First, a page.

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Prologue
 
 
         
 
NIKKI HELD HER DEAD SISTER IN HER ARMS, A CAT NAMED MEDEA. The witch, Dima, frowned at Nikki, who was 16-years-old. It was only because of her youngest daughter, well now her only daughter, that Dima attended this makeshift funeral. She should be working. It was 1949, and the great war was over in Europe. There was money to be made dancing with solders just returned home. Most paid good money for Dima to gaze into a crystal ball and tell the men their futures.

Bah, this is a waste of my time, having a funeral for Medea. Dima frowned at the dead Abyssinian cat. The different-colored eyes were glazed over in death and the tongue was hanging out. Dima quickly turned her head away. She felt guilty for having cast a spell on her oldest daughter to begin with. It was for her own good. She may have been just a teenager then, but the mafia wanted her dead.

Almost 24 hours passed since Nikki found Medea dead in the backyard. The girl had run into the house screaming, carrying her dead sister in her arms, the cat’s arms dangling and the head hanging. The eyes were open and still. All the life was gone from them. Nikki had been hysterical until Dima slapped her.

Once more, Nikki cried over her furry sister. The girl seemed to like her sister more now that Medea was dead.

Dima yanked a shapeshifting stone from her pocket and ordered the stone to shapeshift into a shovel. She then dug a small grave.

Nikki dropped to her knees and gently placed her sister in the shallow grave.

The emotional upset of seeing her youngest daughter lying dead with a pile of dirt beside the open grave, caused Dima to transform from a 19-year-old to her true self, a 129-year-old hag. Quick, she grabbed the shovel which then melted into her hands, and reformed as the shapeshifting stone. She clutched the stone and spun until she was once more a 19-year-old beauty.

It was almost midnight at the small, private Russian Molokan Cemetery located at 75th and Maryland Avenue in Glendale, Arizona. There was a full moon, so there was plenty of light shining on the grave.

“Why couldn’t we have a coffin?” Nikki again asked.

“Your sister always liked the dirt. Remember how she would dig with her claws?” Dima said.

“Yes, but that was so she could use the bathroom outside,” Nikki pointed out.

“Well, you really shouldn’t cry over a sister who used her tongue as toilet paper,” Dima said. “Medea was inferior.”

Nikki glared at her. “Medea was a cat because of you.”

“Well, if Medea not been an outdoor cat, but stayed indoors, she might have lived a few years longer, if not for you,” Dima said.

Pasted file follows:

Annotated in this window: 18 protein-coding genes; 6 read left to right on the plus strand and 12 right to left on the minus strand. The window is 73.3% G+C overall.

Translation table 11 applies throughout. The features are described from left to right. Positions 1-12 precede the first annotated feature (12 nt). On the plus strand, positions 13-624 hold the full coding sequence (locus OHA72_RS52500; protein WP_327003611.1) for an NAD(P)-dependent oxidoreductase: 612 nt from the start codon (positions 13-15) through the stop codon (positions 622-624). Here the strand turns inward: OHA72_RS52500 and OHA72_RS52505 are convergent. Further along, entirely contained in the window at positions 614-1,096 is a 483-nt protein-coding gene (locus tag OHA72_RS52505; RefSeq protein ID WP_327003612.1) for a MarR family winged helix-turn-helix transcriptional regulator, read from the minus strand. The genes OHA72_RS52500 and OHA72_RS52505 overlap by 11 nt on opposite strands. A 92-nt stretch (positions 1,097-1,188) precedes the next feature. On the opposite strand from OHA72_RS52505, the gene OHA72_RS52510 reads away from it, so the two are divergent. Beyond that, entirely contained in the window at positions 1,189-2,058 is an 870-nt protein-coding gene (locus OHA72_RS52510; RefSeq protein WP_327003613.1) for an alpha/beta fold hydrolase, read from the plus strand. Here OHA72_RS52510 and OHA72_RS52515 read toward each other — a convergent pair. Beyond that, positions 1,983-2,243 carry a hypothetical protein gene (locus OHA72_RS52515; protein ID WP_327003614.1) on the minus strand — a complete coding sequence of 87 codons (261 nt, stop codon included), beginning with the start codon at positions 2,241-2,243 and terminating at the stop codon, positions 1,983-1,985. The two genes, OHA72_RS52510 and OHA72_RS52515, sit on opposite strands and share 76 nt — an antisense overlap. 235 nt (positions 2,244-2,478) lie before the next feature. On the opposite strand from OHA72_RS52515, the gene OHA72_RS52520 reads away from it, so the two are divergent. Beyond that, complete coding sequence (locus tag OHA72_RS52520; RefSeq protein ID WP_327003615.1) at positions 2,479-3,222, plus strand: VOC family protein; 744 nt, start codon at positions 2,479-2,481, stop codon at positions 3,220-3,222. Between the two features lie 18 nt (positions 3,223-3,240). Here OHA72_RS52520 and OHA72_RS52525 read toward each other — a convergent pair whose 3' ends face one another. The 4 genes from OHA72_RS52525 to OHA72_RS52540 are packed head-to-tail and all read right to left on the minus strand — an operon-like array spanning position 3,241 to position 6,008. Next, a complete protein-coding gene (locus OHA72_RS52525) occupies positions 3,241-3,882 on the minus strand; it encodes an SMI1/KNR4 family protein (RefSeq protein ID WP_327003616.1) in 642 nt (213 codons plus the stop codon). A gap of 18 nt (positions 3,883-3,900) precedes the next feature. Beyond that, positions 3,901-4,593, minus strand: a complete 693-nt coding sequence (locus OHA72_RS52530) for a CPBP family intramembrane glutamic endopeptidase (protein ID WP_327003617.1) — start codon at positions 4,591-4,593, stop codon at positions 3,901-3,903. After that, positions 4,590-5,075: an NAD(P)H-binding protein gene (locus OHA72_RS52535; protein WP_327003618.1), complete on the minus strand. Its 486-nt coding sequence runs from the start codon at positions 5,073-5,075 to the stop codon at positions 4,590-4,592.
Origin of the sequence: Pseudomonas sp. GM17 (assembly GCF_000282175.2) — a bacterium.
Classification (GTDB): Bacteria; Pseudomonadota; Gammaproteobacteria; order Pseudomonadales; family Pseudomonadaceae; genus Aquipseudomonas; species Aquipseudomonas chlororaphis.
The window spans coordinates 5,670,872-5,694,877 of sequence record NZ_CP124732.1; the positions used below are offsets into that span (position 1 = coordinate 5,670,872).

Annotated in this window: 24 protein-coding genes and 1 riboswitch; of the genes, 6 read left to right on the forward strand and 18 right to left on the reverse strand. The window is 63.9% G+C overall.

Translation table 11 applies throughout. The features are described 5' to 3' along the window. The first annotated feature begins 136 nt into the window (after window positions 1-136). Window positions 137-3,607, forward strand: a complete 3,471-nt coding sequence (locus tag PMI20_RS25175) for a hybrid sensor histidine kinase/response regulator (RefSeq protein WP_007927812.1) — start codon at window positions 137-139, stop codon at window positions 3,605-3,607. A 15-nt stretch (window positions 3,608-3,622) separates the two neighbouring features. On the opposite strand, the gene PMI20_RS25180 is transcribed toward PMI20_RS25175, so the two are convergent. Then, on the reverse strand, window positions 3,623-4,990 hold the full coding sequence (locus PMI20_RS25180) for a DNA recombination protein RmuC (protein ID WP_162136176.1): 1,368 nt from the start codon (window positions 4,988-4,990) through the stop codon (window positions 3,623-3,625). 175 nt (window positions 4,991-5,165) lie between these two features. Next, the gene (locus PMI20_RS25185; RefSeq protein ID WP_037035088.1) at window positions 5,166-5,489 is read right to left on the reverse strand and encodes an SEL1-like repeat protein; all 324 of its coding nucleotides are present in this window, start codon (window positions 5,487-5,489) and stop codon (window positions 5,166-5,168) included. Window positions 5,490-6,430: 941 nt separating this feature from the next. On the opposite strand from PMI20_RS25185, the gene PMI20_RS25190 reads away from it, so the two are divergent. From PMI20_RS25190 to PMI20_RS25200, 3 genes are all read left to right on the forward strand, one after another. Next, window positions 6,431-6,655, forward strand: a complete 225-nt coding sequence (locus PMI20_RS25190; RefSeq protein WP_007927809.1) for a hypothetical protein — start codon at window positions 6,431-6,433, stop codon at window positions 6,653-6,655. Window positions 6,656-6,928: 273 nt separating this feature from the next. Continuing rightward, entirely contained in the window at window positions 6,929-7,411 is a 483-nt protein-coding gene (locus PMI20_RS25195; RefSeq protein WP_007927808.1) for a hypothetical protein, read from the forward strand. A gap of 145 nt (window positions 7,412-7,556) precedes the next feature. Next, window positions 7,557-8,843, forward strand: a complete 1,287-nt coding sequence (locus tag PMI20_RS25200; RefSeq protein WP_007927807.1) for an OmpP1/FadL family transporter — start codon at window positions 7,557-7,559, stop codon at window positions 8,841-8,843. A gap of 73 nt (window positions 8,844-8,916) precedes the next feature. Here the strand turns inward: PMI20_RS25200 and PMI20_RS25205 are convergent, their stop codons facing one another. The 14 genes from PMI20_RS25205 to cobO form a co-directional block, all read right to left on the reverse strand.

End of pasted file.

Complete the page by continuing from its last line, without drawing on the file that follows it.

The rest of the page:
Now it was Nikki’s turn to look guilty.

The moon moved directly above them, signaling that it was now midnight.

Dima screeched and pointed at the grave. Moonlight was shining on the cat, which had transformed from a brown Abyssinian cat into a black kitten.

“Medea’s come back to life!” Nikki clapped her hands with joy.

Dima, on the other hand, was so shocked that she dropped Pompeii, her shapeshifting stone. She again transformed from a 19-year-old-looking young woman to her true age of 129 years old. Her boobs were sagging past her waist. Her hair was but a few sparse white hairs. Dima lifted her head so that she could see because her wrinkly eyelids blurred her vision, not to mention the cataracts; oh, the cataracts, and the arthritis in her gnarled hands. Her back was hunched over. Dima ached with more than a century and a quarter of living, and none of it as the granddaughter of Catherine the Great of Russia. Dima was born with signs that she would be a witch, which freaked out her royal family, so her bastard mother threw her away.

Well, enough of bad memories. Medea was reborn!

The kitten sat up and stretched, arching its back. She wasn’t exactly a newborn kitten. Medea appeared to be the size of a four-month-old kitten.

Dima stooped to pick up the shapeshifting stone.

The kitten was faster and jumped on the stone, sitting on the rock.

Dima jumped out of the way because the kitten scratched at her ankles.

Dima growled low in her throat. “I see dying hasn’t improved your bad manners, Medea. You are still headstrong though you must weigh all of three pounds. Move, or I’ll smack you with a newspaper.”